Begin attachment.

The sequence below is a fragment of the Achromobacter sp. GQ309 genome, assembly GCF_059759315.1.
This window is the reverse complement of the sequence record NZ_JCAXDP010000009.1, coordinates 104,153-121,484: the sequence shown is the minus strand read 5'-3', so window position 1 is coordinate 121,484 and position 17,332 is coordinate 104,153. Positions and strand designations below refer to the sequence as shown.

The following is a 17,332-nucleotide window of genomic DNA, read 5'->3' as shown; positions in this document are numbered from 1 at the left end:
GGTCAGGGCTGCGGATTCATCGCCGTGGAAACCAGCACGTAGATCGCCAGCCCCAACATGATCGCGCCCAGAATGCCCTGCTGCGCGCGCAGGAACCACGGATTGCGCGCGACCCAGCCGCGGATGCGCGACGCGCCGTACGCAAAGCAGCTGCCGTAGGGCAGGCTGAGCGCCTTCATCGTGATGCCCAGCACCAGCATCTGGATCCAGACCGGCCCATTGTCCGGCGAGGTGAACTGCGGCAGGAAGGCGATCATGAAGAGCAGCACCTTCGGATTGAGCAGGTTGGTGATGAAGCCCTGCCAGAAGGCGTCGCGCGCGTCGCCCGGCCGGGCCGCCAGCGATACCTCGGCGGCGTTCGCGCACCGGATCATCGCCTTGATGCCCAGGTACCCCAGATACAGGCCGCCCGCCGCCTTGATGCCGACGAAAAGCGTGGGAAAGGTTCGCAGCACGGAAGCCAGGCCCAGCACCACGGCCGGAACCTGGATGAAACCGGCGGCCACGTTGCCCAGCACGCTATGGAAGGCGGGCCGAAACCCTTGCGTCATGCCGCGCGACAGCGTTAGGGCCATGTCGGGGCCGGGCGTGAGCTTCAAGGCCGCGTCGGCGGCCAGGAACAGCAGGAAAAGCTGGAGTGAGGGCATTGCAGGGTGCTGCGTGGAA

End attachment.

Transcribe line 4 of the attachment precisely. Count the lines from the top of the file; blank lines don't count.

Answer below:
GGTCAGGGCTGCGGATTCATCGCCGTGGAAACCAGCACGTAGATCGCCAGCCCCAACATGATCGCGCCCAGAATGCCCTGCTGCGCGCGCAGGAACCACGGATTGCGCGCGACCCAGCCGCGGATGCGCGACGCGCCGTACGCAAAGCAGCTGCCGTAGGGCAGGCTGAGCGCCTTCATCGTGATGCCCAGCACCAGCATCTGGATCCAGACCGGCCCATTGTCCGGCGAGGTGAACTGCGGCAGGAAGGCGATCATGAAGAGCAGCACCTTCGGATTGAGCAGGTTGGTGATGAAGCCCTGCCAGAAGGCGTCGCGCGCGTCGCCCGGCCGGGCCGCCAGCGATACCTCGGCGGCGTTCGCGCACCGGATCATCGCCTTGATGCCCAGGTACCCCAGATACAGGCCGCCCGCCGCCTTGATGCCGACGAAAAGCGTGGGAAAGGTTCGCAGCACGGAAGCCAGGCCCAGCACCACGGCCGGAACCTGGATGAAACCGGCGGCCACGTTGCCCAGCACGCTATGGAAGGCGGGCCGAAACCCTTGCGTCATGCCGCGCGACAGCGTTAGGGCCATGTCGGGGCCGGGCGTGAGCTTCAAGGCCGCGTCGGCGGCCAGGAACAGCAGGAAAAGCTGGAGTGAGGGCATTGCAGGGTGCTGCGTGGAA